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Neuroimaging, Behavior, and Biochemical Correlates in Smith-Lemli-Opitz Syndrome (SLOS)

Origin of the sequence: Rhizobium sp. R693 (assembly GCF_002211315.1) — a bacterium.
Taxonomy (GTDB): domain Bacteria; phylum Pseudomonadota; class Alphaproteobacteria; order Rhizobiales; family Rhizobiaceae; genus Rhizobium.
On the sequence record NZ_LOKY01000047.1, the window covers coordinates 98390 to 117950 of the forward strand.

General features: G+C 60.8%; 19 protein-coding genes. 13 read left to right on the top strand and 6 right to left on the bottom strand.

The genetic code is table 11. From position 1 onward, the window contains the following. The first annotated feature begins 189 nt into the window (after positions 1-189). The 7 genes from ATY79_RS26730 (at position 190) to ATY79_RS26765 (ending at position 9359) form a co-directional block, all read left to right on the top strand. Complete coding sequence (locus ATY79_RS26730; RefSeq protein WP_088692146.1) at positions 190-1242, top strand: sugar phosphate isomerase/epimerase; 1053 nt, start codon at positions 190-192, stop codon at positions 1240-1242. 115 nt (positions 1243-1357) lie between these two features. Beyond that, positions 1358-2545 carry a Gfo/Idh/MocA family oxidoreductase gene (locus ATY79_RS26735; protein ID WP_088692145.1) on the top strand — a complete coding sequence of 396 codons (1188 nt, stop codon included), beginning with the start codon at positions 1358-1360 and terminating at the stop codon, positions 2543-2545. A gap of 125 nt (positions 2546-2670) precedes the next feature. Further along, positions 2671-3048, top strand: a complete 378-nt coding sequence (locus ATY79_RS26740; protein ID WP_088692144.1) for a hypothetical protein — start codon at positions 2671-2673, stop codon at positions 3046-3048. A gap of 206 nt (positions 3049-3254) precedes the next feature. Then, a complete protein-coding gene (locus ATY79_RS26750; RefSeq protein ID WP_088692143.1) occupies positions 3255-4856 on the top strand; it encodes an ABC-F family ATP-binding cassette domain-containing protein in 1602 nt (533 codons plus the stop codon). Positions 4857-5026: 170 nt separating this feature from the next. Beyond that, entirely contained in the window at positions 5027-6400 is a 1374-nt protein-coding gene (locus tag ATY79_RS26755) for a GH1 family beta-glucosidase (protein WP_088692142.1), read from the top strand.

SLOS is an autosomal recessive, multiple malformation syndrome of impaired cholesterol biosynthesis resulting in decreased cholesterol and elevated concentrations of abnormal sterols in tissues and blood (Irons, 1993). Cholesterol serves important biologic functions. It is a structural component of myelin and membrane lipid rafts, forms bile acids and neurosteroids, and facilitates hedgehog signaling (Porter, 2008; Fantini, 2009). Impairment of these basic cholesterol-dependent functions early in nervous system development is likely responsible for the SLOS clinical phenotype. There have been few case reports and one published study of neuroimaging in SLOS (Trasimeni, 1997; Oslejskova, 2008; Caruso, 2004). There are no studies applying advanced neuroimaging techniques such as diffusion tensor imaging (DTI), or correlating neuroimaging findings with behavioral and biochemical measures in SLOS. Although our understanding of the role of cholesterol in SLOS has advanced, many questions remain concerning brain structure and function, effectiveness of cholesterol replacement and simvastatin therapy, and the reliability of adjunct measures in clinical management. This study attempts to describe correlates between neuroimaging findings, behavior, and biochemistry in children with SLOS. If successful, this study may improve diagnostic and therapeutic management of subjects with SLOS, and benefit individuals with other neurodevelopmental disabilities.